Why do you think some players bounce back so quickly after a loss while others get stuck in a funk?
Sometimes it’s just luck, but in other cases the athlete has specified the problem and developed an appropriate response to the situation. For example, if a basketball player is having trouble with free throws in games because of pressure, simply going into an empty gym and practicing free throws might not be nearly as effective as practicing those free throws with teammates making noise in the background and the clock showing 1 second left to play. When athletes practice “in vivo” training it can help break a funk pretty quickly.
Obviously every coach has their own style, but do you think yelling, screaming and other “humiliation tactics” can ever be an effective way to motivate a team?
I think there will always be “yellers and screamers” and that’s something athletes need to develop thick skin toward, but I never believe humiliation tactics should be used (in sports or anywhere else). Fortunately, good coaches know this, and while they might yell at the team to motivate performance, they stop shy of saying things to purposely embarrass kids.
Youth sports seems to be getting more and more competitive every season, with parents, coaches, and players adopting a “win at all costs” attitude. What kind of effect does that pressure have on young athletes?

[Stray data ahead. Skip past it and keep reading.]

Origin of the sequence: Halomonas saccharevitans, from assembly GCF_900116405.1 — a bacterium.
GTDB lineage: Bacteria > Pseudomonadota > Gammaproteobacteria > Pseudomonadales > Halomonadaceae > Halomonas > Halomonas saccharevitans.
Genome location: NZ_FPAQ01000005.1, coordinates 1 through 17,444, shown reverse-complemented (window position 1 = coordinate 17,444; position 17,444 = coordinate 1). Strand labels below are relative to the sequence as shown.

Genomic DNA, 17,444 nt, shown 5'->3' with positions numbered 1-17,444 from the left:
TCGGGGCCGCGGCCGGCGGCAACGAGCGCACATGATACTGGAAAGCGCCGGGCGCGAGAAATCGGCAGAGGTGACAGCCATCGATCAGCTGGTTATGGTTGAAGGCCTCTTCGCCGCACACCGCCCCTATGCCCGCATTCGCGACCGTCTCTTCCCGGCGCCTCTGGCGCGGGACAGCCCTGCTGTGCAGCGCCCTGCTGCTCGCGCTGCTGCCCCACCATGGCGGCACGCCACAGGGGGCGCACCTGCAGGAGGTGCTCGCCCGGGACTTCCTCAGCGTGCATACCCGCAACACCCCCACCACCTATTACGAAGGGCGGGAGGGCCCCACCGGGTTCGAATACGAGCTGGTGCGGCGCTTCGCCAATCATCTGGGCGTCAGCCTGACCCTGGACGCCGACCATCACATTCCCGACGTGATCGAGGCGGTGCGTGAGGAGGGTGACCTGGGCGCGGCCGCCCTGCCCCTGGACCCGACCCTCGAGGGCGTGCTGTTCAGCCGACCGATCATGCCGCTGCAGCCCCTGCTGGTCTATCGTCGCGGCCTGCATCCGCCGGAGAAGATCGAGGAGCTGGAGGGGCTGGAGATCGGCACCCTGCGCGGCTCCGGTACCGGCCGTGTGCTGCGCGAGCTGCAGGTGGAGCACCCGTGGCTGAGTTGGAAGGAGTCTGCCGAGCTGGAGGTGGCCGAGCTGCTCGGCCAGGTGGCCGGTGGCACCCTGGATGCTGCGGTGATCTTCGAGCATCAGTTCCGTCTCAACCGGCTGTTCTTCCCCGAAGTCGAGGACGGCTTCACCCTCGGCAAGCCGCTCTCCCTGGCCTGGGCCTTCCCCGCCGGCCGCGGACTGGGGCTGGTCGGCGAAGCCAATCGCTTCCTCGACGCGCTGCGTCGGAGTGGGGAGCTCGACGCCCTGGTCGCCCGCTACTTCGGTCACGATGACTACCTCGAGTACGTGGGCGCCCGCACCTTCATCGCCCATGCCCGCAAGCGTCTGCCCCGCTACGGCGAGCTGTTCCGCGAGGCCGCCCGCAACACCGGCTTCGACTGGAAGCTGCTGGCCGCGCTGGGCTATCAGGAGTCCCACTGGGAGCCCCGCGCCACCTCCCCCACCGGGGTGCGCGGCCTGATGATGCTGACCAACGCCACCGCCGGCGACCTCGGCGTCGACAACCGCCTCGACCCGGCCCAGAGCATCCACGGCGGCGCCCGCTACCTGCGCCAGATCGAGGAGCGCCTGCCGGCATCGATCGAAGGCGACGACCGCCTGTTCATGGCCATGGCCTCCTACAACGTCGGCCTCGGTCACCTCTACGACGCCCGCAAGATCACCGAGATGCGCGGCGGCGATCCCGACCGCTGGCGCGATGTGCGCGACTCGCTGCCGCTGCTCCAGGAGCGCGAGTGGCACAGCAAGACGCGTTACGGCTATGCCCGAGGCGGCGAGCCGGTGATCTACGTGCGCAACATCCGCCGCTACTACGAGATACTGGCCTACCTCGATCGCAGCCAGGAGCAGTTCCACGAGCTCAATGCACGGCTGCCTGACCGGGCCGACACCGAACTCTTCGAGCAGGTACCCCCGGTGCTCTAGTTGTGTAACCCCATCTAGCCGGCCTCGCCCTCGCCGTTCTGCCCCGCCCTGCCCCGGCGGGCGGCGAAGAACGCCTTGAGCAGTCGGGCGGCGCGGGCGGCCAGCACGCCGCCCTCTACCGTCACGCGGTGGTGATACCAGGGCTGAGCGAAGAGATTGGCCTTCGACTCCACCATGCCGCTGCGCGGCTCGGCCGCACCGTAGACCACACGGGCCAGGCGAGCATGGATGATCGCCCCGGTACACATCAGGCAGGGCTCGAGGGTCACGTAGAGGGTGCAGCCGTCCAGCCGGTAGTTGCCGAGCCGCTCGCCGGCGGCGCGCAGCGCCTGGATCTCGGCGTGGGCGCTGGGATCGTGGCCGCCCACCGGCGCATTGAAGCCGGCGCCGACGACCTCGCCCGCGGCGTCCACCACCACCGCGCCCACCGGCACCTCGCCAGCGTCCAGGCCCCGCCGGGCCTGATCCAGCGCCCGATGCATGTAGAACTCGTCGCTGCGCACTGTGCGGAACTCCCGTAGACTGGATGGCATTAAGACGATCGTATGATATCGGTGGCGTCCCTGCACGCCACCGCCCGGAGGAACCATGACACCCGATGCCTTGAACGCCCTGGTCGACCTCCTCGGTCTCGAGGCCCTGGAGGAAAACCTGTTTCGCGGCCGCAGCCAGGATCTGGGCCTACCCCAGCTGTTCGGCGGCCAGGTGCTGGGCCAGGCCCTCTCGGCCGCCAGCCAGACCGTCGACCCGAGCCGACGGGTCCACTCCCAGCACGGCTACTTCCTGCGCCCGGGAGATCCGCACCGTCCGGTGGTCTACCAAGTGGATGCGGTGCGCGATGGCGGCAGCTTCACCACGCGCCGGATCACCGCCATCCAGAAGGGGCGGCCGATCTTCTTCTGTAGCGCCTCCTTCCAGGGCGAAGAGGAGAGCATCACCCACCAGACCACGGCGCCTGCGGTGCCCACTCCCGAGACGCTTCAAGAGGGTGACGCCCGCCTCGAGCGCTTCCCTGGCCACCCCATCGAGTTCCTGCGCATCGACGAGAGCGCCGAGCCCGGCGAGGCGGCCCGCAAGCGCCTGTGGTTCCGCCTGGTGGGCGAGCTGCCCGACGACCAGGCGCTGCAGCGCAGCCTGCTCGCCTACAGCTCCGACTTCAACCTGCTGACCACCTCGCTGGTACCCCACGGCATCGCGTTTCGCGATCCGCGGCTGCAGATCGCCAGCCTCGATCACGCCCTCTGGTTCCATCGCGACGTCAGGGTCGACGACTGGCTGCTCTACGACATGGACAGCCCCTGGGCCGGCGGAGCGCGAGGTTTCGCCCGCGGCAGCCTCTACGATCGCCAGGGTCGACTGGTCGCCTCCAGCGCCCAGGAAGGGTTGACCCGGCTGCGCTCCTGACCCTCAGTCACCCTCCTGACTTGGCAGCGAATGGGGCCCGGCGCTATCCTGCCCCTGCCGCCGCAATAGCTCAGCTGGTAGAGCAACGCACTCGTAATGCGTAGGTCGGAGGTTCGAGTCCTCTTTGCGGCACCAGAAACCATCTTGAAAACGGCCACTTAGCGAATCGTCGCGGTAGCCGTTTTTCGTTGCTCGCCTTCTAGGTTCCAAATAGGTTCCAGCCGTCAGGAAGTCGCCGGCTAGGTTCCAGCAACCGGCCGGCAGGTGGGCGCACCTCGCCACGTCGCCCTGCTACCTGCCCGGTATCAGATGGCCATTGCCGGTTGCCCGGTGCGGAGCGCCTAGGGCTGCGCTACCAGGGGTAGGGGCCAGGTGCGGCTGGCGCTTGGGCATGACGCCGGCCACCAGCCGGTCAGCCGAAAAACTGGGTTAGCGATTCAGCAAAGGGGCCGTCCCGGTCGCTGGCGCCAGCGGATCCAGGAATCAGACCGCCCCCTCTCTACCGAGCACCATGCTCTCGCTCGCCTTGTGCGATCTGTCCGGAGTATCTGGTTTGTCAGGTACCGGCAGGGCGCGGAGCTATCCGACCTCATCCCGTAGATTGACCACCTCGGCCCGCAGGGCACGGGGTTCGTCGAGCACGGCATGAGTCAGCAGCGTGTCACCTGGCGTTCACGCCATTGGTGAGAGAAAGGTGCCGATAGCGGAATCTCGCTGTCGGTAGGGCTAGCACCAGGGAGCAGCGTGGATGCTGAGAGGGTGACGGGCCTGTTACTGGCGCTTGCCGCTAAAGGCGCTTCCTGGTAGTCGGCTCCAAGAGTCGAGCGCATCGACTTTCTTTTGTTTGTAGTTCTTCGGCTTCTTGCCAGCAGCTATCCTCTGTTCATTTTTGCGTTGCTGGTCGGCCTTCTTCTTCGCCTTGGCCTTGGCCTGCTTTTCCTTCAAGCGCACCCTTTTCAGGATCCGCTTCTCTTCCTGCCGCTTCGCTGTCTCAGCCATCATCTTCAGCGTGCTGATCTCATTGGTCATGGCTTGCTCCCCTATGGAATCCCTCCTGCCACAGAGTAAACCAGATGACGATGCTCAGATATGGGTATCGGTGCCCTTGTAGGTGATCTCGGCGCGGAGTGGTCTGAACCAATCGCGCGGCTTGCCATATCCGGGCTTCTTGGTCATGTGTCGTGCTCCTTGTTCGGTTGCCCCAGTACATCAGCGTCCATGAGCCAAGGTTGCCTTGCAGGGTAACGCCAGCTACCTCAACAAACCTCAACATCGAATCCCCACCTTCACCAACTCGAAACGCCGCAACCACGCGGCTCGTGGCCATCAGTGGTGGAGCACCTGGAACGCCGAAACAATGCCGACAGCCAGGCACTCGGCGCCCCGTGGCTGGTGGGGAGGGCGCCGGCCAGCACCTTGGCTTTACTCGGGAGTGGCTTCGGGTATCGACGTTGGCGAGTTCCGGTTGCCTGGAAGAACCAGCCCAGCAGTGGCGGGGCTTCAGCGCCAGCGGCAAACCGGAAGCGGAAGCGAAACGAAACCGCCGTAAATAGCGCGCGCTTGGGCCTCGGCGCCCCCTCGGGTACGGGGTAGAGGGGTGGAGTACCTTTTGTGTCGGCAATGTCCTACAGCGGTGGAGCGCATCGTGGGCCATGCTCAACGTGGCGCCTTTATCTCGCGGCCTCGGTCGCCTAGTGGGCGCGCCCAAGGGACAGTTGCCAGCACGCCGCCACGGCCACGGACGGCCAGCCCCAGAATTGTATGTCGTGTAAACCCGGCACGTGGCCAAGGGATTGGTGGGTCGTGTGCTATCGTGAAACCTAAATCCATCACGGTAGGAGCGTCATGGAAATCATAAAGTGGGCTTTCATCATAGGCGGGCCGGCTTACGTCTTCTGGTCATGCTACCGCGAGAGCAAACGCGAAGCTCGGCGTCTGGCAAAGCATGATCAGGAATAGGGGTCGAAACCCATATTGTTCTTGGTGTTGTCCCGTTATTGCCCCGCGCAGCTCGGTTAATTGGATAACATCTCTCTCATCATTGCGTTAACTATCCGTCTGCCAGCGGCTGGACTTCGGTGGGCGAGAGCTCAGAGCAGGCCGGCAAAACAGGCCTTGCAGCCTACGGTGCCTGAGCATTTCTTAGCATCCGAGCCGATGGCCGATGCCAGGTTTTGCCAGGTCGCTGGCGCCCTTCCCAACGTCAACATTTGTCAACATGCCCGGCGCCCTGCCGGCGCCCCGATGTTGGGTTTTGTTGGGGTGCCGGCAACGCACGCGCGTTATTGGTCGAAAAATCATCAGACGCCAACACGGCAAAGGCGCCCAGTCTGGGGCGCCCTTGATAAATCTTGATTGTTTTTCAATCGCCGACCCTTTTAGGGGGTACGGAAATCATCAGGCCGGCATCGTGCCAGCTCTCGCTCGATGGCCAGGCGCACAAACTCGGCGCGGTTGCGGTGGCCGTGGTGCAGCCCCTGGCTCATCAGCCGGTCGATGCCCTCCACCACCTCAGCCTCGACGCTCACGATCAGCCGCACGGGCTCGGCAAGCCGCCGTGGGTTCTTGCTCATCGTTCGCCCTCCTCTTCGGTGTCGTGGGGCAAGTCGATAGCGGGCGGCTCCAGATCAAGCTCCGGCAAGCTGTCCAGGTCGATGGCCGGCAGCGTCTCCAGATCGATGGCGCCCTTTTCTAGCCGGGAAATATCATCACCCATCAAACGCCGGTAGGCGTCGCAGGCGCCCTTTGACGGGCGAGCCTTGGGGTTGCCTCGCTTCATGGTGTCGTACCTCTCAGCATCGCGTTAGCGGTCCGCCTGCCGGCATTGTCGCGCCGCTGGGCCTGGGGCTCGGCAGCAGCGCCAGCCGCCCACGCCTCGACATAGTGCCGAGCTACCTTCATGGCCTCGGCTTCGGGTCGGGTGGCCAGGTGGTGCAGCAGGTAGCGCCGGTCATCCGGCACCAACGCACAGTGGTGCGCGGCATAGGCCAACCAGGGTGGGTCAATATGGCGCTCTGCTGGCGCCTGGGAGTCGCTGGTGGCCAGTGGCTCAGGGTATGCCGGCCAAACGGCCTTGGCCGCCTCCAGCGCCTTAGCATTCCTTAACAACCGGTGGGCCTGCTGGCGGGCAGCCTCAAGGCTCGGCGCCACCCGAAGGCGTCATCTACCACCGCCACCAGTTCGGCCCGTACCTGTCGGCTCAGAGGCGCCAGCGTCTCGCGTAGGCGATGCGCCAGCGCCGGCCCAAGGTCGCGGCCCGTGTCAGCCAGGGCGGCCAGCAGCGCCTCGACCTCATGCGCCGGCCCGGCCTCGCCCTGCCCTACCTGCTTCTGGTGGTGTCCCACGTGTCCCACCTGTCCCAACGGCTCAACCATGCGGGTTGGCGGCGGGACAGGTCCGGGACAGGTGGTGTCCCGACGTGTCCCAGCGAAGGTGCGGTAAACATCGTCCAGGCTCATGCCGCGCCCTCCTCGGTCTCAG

It can be really bad, actually, especially when you consider that every poll out there shows the #1 reason why kids play sports is to “have fun” (coincidentally, rarely does “winning” make the top 5 reasons). When kids feel pressure to win at all costs it leaves them at risk to using performance supplements (and steroids), over-train (and risk injury and burnout), and have to cope with unusually high levels of stress (which can lead to drinking and drug usage).
What’s your top 5 “must knows” to offer to our parents who support their youth sports athletes?
How about these…
1. Make sure you make the experience FUN at all times
2. Help kids identify and use athletic transferable skills (i.e. goal setting can be used in school just like in sports).
3. Find examples of athletes who have overcome obstacles and talk to kids about them – this can be inspiring for kids and help them understand that not every great athlete started out as great (Michael Jordan was once cut from his HS basketball team!).
4. Similar to the last point, help kids understand that EVERYONE deals with stress, frustration, adversity, and failure – eliminate perfectionistic thinking and work on resiliency and coping skills instead!
5. Set goals – if you don’t how will you ever be able to gauge your success and the areas that need most improvement.